Today I sat in on a high school assembly. This may be an obvious point, but can we take a moment to thank God we're not in high school any more? Unless, of course, you are in high school. Then, hey--don't worry, it'll be over soon. But this is not my point. Tomorrow evening is the homecoming football game and this was part of the week-long festivities. A thousand awkward teenagers (with a dozen or so freakishly attractive adolescents mixed in just to make everyone else feel the weight of their inferiority) were jammed onto the gym bleachers. There was a drum line, perky cheerleaders, a balloon arch and the necessary grunting football players standing off to the side. They would have their time, but event began with the speeches from the homecoming king and queen candidates.
Which is why I was sitting in this hormone laboratory in the first place. Our son, Cade, is one of these candidates. Yep. I'm a proud mom. This kid, who moved from Arizona in the middle of his freshman year has done the difficult work of acclimating to a new culture while remaining true to who he is through arguably, some of the most confusing years of life. This is no small feat and I'm taking this moment to soak in the reality that as his childhood and adolescence winds down, he's entering adulthood having already weathered some character building seasons.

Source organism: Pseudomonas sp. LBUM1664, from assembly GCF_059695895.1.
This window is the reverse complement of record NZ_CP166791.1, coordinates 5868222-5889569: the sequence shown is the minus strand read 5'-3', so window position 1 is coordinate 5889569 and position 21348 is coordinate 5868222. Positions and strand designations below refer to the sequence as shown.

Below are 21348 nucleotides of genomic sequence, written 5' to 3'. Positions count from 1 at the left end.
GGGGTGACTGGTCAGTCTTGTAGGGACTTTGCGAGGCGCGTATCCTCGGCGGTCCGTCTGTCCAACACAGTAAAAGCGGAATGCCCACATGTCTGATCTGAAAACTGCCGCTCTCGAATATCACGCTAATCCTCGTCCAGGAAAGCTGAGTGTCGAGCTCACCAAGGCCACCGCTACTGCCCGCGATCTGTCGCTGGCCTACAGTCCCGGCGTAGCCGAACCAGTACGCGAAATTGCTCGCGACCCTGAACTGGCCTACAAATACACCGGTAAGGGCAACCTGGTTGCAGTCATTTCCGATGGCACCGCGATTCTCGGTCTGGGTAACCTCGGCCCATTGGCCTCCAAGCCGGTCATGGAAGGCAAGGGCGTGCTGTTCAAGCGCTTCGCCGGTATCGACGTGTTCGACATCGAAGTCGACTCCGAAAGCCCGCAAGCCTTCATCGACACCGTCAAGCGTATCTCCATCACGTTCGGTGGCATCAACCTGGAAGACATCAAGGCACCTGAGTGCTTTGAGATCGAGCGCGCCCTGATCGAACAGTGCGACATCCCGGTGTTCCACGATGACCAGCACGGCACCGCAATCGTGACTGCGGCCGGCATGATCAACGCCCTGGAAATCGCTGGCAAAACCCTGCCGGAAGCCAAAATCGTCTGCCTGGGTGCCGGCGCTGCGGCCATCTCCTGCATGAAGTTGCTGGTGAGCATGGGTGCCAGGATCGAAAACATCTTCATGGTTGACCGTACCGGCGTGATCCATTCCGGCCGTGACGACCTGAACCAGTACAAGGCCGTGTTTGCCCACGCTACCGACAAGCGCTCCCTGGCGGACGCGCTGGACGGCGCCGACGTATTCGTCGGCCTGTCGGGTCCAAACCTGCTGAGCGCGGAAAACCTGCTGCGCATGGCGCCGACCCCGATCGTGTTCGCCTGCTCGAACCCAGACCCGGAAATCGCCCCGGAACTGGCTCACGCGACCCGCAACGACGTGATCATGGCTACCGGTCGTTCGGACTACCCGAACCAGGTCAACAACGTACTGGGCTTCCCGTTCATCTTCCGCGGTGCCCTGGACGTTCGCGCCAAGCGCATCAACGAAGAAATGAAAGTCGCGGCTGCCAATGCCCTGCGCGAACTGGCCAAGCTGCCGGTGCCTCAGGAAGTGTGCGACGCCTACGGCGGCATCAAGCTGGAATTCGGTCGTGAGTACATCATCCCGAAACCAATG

I remember my counselor telling me how hard it is to develop faith in our kids because it requires that we allow them to be in situations that build faith. It's much easier to rescue and protect our kids than to entrust them to God or allow them to fall and fail. I'm not talking about negligence or laziness (although I probably over-spiritualized my refusal to assist on science fair projects). I mean the disciplined, soul-wrenching work of learning when to intervene and when to let them fall. And then trusting something good can come out of your mistakes.
That's what I saw today. A man who is growing in character and faith. A man who is learning to be gracious in adversity and affirmation. The young man (and I use that term loosely) who gave his speech before Cade apparently mistook the assignment as a roast of all the other candidates and, I have to admit, my mama feathers were riled when he took a verbal jab at my son. When I asked Cade about it after school he just laughed. He hadn't been offended at all. Which is the problem with kids growing up--sometimes they're better at being adults than we are.
This afternoon, the votes are being counted and tomorrow night the announcement will be made and the 2014 Homecoming King and Queen will be crowned. Cade may or may not win, but both of us will be fine no matter the outcome. I have so much respect for him and I couldn't be prouder. Of course, I have an advantage over him. I know that in the scheme of life, homecoming court successes fade quickly. But Cade is teaching me that perseverance in the ups and downs of the daily grind will always be rewarded. Maybe not in being king for a day, but in the kind of life that matters.
Kelli is a writer, speaker and consultant equipping leaders for a deepening intimacy with Christ, greater impact in ministry and more effective intentionality in all of life.
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